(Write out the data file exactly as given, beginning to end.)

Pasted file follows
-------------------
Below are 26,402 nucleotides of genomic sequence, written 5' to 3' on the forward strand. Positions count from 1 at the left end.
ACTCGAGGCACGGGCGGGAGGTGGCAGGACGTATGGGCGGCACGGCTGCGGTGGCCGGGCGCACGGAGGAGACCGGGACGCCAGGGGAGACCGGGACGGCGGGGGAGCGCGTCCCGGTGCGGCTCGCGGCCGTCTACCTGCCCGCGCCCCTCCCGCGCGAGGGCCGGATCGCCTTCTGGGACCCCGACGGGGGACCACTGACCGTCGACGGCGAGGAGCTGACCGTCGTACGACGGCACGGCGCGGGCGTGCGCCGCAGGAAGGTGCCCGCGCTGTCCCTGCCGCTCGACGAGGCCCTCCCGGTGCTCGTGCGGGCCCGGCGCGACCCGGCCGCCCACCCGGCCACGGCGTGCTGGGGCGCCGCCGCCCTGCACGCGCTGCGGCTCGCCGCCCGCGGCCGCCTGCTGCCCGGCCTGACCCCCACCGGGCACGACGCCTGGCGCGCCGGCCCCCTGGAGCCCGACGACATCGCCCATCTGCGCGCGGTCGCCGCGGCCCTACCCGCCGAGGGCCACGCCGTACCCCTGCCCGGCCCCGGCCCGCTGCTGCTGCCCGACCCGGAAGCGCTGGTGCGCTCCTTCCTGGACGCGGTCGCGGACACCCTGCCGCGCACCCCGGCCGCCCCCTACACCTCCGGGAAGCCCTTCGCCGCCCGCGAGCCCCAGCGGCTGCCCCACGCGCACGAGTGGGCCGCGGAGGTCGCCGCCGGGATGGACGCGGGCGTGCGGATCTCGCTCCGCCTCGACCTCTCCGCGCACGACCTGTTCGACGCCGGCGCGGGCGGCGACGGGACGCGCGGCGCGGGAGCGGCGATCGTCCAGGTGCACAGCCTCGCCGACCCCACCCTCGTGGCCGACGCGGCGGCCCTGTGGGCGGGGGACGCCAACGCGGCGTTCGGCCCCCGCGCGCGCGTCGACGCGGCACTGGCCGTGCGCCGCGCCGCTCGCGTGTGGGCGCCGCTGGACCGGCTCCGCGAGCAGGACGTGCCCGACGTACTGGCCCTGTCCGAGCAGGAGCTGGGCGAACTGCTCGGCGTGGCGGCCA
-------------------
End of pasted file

Below are 26,402 nucleotides of genomic sequence, written 5' to 3' on the forward strand. Positions count from 1 at the left end.
ACTCGAGGCACGGGCGGGAGGTGGCAGGACGTATGGGCGGCACGGCTGCGGTGGCCGGGCGCACGGAGGAGACCGGGACGCCAGGGGAGACCGGGACGGCGGGGGAGCGCGTCCCGGTGCGGCTCGCGGCCGTCTACCTGCCCGCGCCCCTCCCGCGCGAGGGCCGGATCGCCTTCTGGGACCCCGACGGGGGACCACTGACCGTCGACGGCGAGGAGCTGACCGTCGTACGACGGCACGGCGCGGGCGTGCGCCGCAGGAAGGTGCCCGCGCTGTCCCTGCCGCTCGACGAGGCCCTCCCGGTGCTCGTGCGGGCCCGGCGCGACCCGGCCGCCCACCCGGCCACGGCGTGCTGGGGCGCCGCCGCCCTGCACGCGCTGCGGCTCGCCGCCCGCGGCCGCCTGCTGCCCGGCCTGACCCCCACCGGGCACGACGCCTGGCGCGCCGGCCCCCTGGAGCCCGACGACATCGCCCATCTGCGCGCGGTCGCCGCGGCCCTACCCGCCGAGGGCCACGCCGTACCCCTGCCCGGCCCCGGCCCGCTGCTGCTGCCCGACCCGGAAGCGCTGGTGCGCTCCTTCCTGGACGCGGTCGCGGACACCCTGCCGCGCACCCCGGCCGCCCCCTACACCTCCGGGAAGCCCTTCGCCGCCCGCGAGCCCCAGCGGCTGCCCCACGCGCACGAGTGGGCCGCGGAGGTCGCCGCCGGGATGGACGCGGGCGTGCGGATCTCGCTCCGCCTCGACCTCTCCGCGCACGACCTGTTCGACGCCGGCGCGGGCGGCGACGGGACGCGCGGCGCGGGAGCGGCGATCGTCCAGGTGCACAGCCTCGCCGACCCCACCCTCGTGGCCGACGCGGCGGCCCTGTGGGCGGGGGACGCCAACGCGGCGTTCGGCCCCCGCGCGCGCGTCGACGCGGCACTGGCCGTGCGCCGCGCCGCTCGCGTGTGGGCGCCGCTGGACCGGCTCCGCGAGCAGGACGTGCCCGACGTACTGGCCCTGTCCGAGCAGGAGCTGGGCGAACTGCTCGGCGTGGCGGCCA